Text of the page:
Tool Rant: Is that really a clamp?
"In the past year, I have become increasingly frustrated using the clamps that I have in my school. They are mostly F clamps made by a well known manufacturer that we have used hard for 15 years. But now I find tightening and loosening them to be a chore."
I am having an increasingly difficult time answering student’s questions about where to buy tools. Recently, I was showing a Starrett square to a class and someone asked if you could get one at one of the big-box hardware stores. Later we were talking about high-quality table saw blades, and the same question came up: Can you get it at a big-box store? What is it with those places? These stores will come into your town, drive every competing store out of business, and then stock only merchandise that’s made overseas and is usually of such low quality that it can’t actually do the job that it was advertised to do. Every time you buy one of those $6 squares or $20 drills, you further cement the hold they have over us and remove any motivation they may have to offer tools that really work well and can go the distance. The need to have the cheapest product has set the bar so low and has gone on for so long that people don’t even realize just how bad the tools are they are trying to use.
In the past year, I have become increasingly frustrated using the clamps that I have in my school. They are mostly F-clamps made by a well known manufacturer that we have used hard for 15 years. But now I find tightening and loosening them to be a chore. They just don’t turn sweetly. As soon as pressure is applied, the threads start to grind. I realized that the couple of 60- or 70-year-old Hartford clamps and Hargrave clamps that I own were completely different. You tighten them, and they do just that—they get tighter, without having to fight them—and loosening them does not require jerking the clamp back and forth. You just turn the handle—ever so sweetly!
A blacksmith friend of mine gave me an interesting answer one time when I asked him why the old Witherby and Swann chisels were so much better than the usual chisel out there today. His answer was “That Witherby chisel was never a Toyota or a refrigerator!”
I think the biggest problem is that the people making the tools do not have any idea what they are actually supposed to be capable of. What’s the big deal? I turn the clamp handle, and it tightens; so it must be good, right? Try turning those handles (under load) for 20 years and then tell me how it works! If the people making the tools don’t know how they work or what they are supposed to be able to do, then how can they understand the impact on the tool when they cheapen one of its components?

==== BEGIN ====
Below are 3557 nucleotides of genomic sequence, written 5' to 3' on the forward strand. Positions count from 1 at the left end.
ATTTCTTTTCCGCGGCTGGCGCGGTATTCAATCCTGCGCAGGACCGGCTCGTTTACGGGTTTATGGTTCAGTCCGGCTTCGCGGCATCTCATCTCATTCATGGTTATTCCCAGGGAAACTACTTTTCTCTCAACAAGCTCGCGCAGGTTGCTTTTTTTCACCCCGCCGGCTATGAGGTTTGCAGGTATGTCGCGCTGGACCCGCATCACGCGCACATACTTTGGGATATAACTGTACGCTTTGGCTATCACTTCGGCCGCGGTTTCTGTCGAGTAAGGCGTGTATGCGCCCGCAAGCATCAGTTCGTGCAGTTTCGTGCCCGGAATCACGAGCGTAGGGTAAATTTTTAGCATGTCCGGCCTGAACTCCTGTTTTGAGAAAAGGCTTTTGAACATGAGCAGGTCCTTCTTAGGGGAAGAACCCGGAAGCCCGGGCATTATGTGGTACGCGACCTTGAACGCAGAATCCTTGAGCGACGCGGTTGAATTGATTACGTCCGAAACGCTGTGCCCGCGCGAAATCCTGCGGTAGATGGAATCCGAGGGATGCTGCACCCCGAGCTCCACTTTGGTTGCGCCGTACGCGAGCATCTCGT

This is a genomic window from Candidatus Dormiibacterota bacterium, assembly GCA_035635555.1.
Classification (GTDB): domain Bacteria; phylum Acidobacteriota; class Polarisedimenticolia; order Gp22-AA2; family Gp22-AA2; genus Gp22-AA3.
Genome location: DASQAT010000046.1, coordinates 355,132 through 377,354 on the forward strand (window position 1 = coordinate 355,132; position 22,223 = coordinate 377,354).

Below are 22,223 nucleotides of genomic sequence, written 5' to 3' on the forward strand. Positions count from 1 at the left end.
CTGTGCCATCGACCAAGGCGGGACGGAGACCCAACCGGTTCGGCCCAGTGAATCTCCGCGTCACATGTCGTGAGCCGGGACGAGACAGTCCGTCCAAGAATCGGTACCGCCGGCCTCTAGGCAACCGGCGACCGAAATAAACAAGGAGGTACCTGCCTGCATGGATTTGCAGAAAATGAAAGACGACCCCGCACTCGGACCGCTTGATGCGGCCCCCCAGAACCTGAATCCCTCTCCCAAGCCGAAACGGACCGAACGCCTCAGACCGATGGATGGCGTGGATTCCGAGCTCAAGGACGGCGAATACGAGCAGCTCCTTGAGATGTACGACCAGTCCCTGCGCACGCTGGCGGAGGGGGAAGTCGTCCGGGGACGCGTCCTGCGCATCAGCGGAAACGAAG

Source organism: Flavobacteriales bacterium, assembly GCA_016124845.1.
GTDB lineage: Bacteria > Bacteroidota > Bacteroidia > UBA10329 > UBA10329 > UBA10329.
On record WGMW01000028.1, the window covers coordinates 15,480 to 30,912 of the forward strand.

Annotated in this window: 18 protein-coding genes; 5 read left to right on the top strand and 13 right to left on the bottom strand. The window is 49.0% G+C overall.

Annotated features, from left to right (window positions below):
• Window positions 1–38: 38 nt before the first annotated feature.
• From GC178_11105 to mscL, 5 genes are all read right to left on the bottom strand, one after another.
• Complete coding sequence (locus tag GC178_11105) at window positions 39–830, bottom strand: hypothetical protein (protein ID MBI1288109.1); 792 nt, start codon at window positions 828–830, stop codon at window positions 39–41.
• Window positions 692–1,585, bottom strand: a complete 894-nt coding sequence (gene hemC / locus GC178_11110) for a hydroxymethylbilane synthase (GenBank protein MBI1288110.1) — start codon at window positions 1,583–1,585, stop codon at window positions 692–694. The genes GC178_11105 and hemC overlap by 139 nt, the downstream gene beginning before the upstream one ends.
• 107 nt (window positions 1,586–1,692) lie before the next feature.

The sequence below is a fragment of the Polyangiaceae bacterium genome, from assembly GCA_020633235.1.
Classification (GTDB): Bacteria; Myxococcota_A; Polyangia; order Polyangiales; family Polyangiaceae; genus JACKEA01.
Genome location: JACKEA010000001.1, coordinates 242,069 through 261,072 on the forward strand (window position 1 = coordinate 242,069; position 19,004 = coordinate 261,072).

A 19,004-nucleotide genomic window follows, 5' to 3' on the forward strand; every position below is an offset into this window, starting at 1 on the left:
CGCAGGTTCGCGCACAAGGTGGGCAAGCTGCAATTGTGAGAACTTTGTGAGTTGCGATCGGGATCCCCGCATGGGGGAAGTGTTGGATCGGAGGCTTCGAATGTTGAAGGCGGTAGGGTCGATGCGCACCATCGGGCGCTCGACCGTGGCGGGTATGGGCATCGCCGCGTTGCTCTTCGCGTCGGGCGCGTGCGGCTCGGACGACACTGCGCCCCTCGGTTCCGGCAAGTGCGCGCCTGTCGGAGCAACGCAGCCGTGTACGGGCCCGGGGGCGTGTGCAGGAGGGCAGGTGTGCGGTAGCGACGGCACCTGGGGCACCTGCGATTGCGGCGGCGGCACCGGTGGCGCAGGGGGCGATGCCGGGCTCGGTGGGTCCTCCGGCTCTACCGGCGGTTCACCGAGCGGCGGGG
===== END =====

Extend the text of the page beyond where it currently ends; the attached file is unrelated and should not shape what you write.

A friend of mine purchased a well-known (and expensive) cast-iron router table top like the one I’ve been using in my school for the past 15 years. The problem is that rather than the perfectly fitting and dead flat steel insert ring that came with mine, it has been replaced with a thin, ill-fitting, and warped piece of plastic. Obviously, whoever decided that was a good thing has never used the tool. My friend turned on the router in his new table and the plastic insert shot out of the table like a Frisbee!
Why do tool company executives allow the accounting and advertising departments to drive design decisions? Because they know nothing about what the tool is supposed to do or just how bad the tool actually is. Their arrogance won’t allow them to try to get information from real woodworkers in order to make them better. I’m not talking about asking someone who might use the tool a few times a year; I’m talking about getting serious input from a number of longtime professionals, people who can tell you the difference between that 70-year-old clamp and the new clamp they are trying to make. In other words, people who have to use these tools every day to make a living.
I think what really says it all is something I heard from one of my students a few months back. The student’s brother was a tool executive for a well-known department store. He told my student that the deciding factor in producing a certain tool was not whether it worked. It was based on how it would look in some guy’s basement when he was trying to impress his brother-in-law!
Thank God for flea markets and eBay!
-Bob Van Dyke runs the Connecticut Valley School of Woodworking and is a frequent author for Fine Woodworking
More from Bob:
- Modifying an inexpensive honing guide
- Tablesaw blades for joinery
- Build your first workbench
- Bob’s author page